Japan is set to begin discussions on the possibility of launching a digital version of its sovereign currency.
Lawmakers will introduce a proposal to central government which would mark the beginning of the process that could see Japan issuing its own digital currency. The proposal is due to go before parliament by the end of the month.
Why should the yen to go digital?
The initiative is driven by the threat of digital currency projects by China and Facebook’s Libra. Parliamentary vice-minister for foreign affairs, Norihiro Nakayama said, “China is moving toward issuing digital yuan, so we’d like to propose measures to counter such attempts.”
Many believe that the size and influence of a digital yuan or Libra could have the power to destabilise the global financial system.
Japan’s finance minister, Taro Aso, admitted that the rise of a Chinese digital currency as a means of international settlement would present “a serious problem” for Tokyo as Japan currently settles most of its transactions in US dollars.
the rise of a Chinese digital currency as a means of international settlement would present “a serious problem” for Tokyo as Japan currently settles most of its transactions in US dollars
The path to a new currency
The group of lawmakers working on the proposal is made up of 70 influential ruling party members and is led by Akira Amari, a former economic minister.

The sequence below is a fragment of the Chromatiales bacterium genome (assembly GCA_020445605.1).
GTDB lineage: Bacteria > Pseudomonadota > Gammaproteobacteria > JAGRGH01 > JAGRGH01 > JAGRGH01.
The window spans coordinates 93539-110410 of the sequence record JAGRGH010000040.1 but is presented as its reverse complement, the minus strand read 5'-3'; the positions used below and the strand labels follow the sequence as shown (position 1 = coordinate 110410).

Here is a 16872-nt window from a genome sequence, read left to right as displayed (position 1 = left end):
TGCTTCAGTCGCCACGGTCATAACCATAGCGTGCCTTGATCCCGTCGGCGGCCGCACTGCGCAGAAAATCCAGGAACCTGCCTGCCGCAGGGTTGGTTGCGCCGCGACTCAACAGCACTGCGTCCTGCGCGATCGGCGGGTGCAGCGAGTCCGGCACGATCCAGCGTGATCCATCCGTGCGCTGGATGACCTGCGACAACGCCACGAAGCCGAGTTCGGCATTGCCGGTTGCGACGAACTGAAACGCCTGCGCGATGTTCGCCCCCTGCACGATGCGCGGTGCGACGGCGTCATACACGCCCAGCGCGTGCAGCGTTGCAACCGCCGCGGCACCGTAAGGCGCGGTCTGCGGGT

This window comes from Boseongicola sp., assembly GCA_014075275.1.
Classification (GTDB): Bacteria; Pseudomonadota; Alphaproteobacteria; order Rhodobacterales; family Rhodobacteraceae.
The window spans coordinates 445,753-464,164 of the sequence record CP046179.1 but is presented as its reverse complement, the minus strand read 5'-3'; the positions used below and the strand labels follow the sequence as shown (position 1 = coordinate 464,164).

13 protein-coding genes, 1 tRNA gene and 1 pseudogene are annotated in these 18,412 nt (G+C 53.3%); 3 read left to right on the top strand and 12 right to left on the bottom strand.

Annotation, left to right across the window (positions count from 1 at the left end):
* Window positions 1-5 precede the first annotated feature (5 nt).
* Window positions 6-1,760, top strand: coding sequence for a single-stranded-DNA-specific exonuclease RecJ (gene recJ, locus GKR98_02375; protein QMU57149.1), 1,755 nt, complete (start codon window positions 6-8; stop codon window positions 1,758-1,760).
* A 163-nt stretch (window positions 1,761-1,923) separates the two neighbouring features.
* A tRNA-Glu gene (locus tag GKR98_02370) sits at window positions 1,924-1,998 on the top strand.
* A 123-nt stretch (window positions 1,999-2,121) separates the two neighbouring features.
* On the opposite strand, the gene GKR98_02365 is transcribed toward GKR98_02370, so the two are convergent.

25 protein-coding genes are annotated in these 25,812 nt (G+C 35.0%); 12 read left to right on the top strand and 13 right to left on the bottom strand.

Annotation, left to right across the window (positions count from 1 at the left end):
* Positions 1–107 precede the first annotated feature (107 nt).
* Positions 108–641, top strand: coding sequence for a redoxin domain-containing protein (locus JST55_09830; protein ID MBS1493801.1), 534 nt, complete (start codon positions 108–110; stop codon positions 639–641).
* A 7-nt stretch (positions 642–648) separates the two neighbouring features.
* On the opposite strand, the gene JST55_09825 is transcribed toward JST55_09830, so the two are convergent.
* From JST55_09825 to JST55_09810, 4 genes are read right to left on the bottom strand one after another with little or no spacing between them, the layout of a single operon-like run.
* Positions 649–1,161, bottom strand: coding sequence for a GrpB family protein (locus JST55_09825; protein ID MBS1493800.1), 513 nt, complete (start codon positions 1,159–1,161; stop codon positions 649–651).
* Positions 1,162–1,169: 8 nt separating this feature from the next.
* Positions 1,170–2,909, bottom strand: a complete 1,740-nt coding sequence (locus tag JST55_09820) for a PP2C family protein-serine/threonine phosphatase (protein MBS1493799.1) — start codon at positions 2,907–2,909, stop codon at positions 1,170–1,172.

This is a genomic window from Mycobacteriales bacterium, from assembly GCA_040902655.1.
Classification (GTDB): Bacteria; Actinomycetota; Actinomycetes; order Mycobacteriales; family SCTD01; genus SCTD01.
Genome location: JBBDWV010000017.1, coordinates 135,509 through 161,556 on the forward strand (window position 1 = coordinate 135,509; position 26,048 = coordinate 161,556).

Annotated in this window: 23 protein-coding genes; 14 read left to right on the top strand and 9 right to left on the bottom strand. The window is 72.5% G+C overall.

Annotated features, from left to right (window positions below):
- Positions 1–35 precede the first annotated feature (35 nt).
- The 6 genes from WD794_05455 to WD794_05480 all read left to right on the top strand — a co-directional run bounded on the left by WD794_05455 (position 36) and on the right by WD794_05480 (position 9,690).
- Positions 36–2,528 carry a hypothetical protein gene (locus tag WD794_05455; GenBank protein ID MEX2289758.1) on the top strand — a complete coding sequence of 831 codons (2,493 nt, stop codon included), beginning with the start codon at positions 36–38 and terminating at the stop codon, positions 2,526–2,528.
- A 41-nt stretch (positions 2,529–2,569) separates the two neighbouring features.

A digital yen is still a long way off due to a number of technical and legal challenges which will need to be overcome first. However, Tokyo has been active in keeping up to date with the latest global financial technology developments.
The Bank of Japan (BOJ) recently announced plans to share expertise in the creation of digital currencies with 6 central banks across the world – Great Britain, the EU, Canada, Sweden and Switzerland.
Prime Minister Shinzo Abe said the government will work closely with the BOJ to study digital currencies, the objective of which is to extend the reach of digital yen as a tool for settlement.
The new currency would be a collaboration between the government and the private sector. Former BOJ board member Takahide Kiuchi stated that the “BOJ probably won’t want to do anything that would stifle private-sector innovation. The best way could be to issue a hybrid-type digital currency that is operated and issued by private firms, with the central bank’s involvement.”
Japan’s growing crypto options
Another upcoming addition to Japan’s digital currency market is from the popular Asian messaging app, Line. Line’s cryptocurrency is set to be made available in Japan by April 2020. The currency’s Japanese release was held up by regulatory issues. However, it recently received approval from the Japan Virtual Currency Exchange Association (JVCEA), so its release should now run smoothly.
What do you think about the rise in digital currencies? Will they make life easier or more complicated for you? We’d love to hear your thoughts in the comment section below.
"Otsumami" - a bite size snack:
In considering a digital yen, the Japanese government is taking a necessary step to ensure it’s not left behind.